We’ve established that WPC flooring excels when compared to flexible LVP, vinyl-only LVP, and hardwood. But how does it compare to SPC flooring?
WPC Has a Wood Composite Core…
We’ve already established that WPC vinyl flooring has a core made of vinyl and wood flour. This combo makes the floor tougher against damage, yet softer on your feet and joints.
…While SPC Has a Stone Composite Core
SPC flooring uses limestone powder instead of wood flour in its core. This makes it incredibly durable, but not nearly as soft to walk on.
Which is Better?
Unfortunately, there’s no clear-cut answer here. It really depends on your needs and preferences. Here’s how they stack up.
WPC Flooring Is More Comfortable…
WPC flooring has a soft (but durable) core that absorbs the energy of your footsteps. This makes it more comfortable to walk on (or for pets to sleep on).
It’s Also Very Quiet
The absorbing powers of WPC flooring also apply to sound. Voices won’t travel quite as far and will echo less than with SPC or standard LVP.
WPC Flooring Is More Forgiving of Subfloor Imperfections
If you’re wondering what subflooring is, don’t worry—it’s what goes under your actual flooring.
Anyway, stone-composite vinyl flooring is super rigid, so unevenness in the subfloor will be visible through the planks. WPC flooring has more “give” to it, so it’s less likely to show imperfections in the subfloor.
WPC Flooring Also Offers Better Insulation
Your walls and subfloors should take care of insulation duties but WPC flooring provides an ounce of insulation too. Other vinyl plank floors don’t have this quality.
…But SPC Is More Durable Than WPC Flooring
SPC lacks WPC flooring’s softness, but makes up for it with superior durability. Now, this doesn’t mean you’re going to break your joints simply by walking on it—but you will feel it more.
SPC Is (Arguably) the Most Durable Type of Vinyl Plank Flooring
Really, it’s incredibly durable. As in, you could drive a car over it. Again, scratching issues come down to the wear layer—but where denting is a concern, SPC is the way to go.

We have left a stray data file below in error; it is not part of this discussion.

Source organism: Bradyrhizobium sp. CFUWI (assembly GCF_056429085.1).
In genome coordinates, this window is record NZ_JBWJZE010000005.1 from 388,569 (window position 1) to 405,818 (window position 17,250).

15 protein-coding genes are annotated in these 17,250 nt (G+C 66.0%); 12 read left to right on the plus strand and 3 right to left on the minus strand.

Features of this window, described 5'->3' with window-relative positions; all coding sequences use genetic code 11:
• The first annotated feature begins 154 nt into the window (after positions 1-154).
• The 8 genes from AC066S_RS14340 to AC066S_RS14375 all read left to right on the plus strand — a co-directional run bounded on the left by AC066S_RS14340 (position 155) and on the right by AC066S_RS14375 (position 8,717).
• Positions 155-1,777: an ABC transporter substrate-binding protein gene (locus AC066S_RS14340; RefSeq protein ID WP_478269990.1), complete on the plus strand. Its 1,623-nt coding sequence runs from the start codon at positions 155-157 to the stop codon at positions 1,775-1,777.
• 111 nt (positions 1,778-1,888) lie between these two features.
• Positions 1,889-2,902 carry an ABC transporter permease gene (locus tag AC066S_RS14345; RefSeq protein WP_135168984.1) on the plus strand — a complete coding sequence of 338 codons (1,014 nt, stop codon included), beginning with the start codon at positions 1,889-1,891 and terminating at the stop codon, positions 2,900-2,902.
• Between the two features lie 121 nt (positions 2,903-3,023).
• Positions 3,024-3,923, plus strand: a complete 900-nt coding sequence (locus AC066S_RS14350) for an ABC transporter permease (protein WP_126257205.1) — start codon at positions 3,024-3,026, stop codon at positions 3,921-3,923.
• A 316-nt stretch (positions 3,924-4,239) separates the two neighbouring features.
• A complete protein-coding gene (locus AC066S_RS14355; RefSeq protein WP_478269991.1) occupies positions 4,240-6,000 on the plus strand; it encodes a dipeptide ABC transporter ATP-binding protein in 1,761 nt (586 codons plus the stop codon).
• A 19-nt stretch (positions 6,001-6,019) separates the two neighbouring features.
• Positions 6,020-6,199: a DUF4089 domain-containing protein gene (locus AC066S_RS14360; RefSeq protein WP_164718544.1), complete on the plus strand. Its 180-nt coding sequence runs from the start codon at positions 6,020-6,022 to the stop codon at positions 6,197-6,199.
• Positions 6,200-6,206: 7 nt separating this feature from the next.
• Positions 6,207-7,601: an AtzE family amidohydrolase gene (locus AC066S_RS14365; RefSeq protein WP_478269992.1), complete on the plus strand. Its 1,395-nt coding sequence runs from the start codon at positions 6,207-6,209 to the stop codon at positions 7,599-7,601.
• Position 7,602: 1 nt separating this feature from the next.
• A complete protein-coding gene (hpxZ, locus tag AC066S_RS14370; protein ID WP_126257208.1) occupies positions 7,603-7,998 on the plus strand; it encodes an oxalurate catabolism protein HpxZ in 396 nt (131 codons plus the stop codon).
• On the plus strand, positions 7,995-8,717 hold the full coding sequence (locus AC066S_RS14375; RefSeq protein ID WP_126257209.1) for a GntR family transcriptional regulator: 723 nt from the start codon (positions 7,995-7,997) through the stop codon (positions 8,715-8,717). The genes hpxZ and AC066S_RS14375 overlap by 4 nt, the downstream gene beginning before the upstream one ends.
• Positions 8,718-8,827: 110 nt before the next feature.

Don’t get us wrong, WPC flooring is still really durable—but SPC is probably the most durable LVP on the market.
So SPC Is Better Than WPC for High Traffic Areas (Like Businesses)
For this reason, SPC is a better option for areas that receive tons of traffic on a daily basis (like commercial property). WPC flooring still supports this, just not as well.
How Much Does WPC Flooring Cost?
Ok! Now that we’ve gone over the differences between WPC and SPC, let’s talk about prices.
High-quality LVP like WPC vinyl flooring generally costs between $4 and $12 per square foot for materials alone.
If you hire a professional, the cost to install vinyl plank flooring ranges between $1.50 and $6.00 per square foot. But remember, you can also install it yourself and save at least some of that cost.
On the other hand, the best hardwood floor brands tend to start at $5 per square foot (and easily top $10 to $15), and it’s another few dollars per square foot (minimum) to install them. With that in mind, WPC flooring feels like a steal.
Is WPC Flooring Eco-Friendly?
Unfortunately, it’s hard to sell any type of vinyl as an eco-friendly flooring option. Vinyl is plastic, and plastic isn’t biodegradable. Plus, the vast majority of vinyl products aren’t recyclable.
Core thickness absolutely matters, but it’s not as simple as “the thicker the core, the stronger the product.” Thin-core WPC flooring can be stronger than thick-core WPC—if it’s made with bettermaterials.
And Does Wear Layer Thickness Matter with WPC Flooring?
Of course! Wear layer thickness is important in any luxury vinyl product, regardless of whether it has a WPC, SPC, or pure-vinyl core.
However: not all wear layers are created equal. Some brands offer “super thick” wear layers that don’t offer much protection at all.
Think of it this way. There are four primary types of wear layers when it comes to luxury vinyl products, each with an increasing degree of protection:
Vinyl-only is the weakest of the four and doesn’t include any additives that protect it from common types of damage.
Polyurethane-based wear layers are notably stronger and have better scratch and dent resistance.
Some brands add super-hard crystals like aluminum oxide to their polyurethane wear layers for further protection.